A: Harvard helps shape your critical thinking. I was very young, and it was the first time I had left the country. Except for pictures of Manhattan, I didn’t know anything. Today my daughter knows everything about a place before she leaves home. The social etiquette was different, the civic sense was different as was the food…but I am a quick learner and was able to adapt to the eco-system.

Q: Are you a religious person?

A: If it means rituals, then I am not. I am a very spiritual person. I read a lot of Swami Chinmayananda’s works. Pallavi’s family is close to the mission and its head Swami Tejomayananda. Our marriage was held there, we didn’t want a flashy one and it was just peaceful and beautiful.


Favorite US city: Los Angeles. I like the vibes here.

Favorite film: Schindler’s List

Favorite politician: Gandhi

Kashmir: Pain

Me Too Movement: No comments

Jawaharlal Nehru University, Delhi: Activism

At the pre-screening in Northern California. Photo: @JEEVANZUTSHI

Excerpts: Pallavi Joshi

Q: What does the National Award mean to you and your critics?

A: We were in Chicago and heard the news at 6.30 in the morning. So the day began with a bang! My award for acting reinforces my belief in the strength of the craft of acting vis a vis being a star. The award for best film on national integration ‘The Kashmir Files’ … the message we tried to convey through the film is celebrated.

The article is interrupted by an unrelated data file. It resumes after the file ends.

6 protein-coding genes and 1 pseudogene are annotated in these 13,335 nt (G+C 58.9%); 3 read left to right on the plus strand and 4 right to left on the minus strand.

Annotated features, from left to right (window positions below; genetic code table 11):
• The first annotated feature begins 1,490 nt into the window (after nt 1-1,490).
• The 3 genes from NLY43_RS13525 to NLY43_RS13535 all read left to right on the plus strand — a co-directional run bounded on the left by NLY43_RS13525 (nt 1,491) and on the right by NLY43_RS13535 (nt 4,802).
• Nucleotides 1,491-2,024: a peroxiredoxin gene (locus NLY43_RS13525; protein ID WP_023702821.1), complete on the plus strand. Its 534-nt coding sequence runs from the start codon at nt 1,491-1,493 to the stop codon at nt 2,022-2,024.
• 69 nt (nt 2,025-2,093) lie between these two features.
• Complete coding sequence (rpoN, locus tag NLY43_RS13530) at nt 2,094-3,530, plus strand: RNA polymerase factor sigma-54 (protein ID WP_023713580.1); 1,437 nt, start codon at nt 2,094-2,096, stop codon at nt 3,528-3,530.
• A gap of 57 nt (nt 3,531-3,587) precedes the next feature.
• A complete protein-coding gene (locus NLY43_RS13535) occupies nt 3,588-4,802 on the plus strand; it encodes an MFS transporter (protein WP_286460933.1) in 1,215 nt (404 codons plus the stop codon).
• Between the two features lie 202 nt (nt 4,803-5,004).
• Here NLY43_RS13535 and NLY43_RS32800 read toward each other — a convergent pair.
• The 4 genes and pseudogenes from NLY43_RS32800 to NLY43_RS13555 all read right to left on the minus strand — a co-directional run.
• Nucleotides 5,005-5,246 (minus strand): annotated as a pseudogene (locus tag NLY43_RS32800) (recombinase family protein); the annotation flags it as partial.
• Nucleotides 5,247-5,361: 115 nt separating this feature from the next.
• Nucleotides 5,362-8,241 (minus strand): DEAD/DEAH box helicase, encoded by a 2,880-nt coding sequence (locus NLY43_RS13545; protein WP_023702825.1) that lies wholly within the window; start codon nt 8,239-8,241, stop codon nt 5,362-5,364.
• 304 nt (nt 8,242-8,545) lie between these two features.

Q: Why did you pick the name ‘The Vaccine War’? PBS had the same name for its widely viewed documentary in 2015.

A: Simply because when the Indian scientists were making the vaccine they were at war with the pharma lobby which didn’t want India to have an indigenous one.

Q: Were they firms from the US?

A: Not just the US, every one of the giants in the world. India is a huge market. With the booster shots, it adds up to about 4.5 million. So, they tried their level best to stop it, trying out sanctions and other things.

Q: Covaxin got some mixed reviews…

A: Because there was a lobby working against it. Standing here three years later let’s look at the lives that were saved.

Q: What was the research method?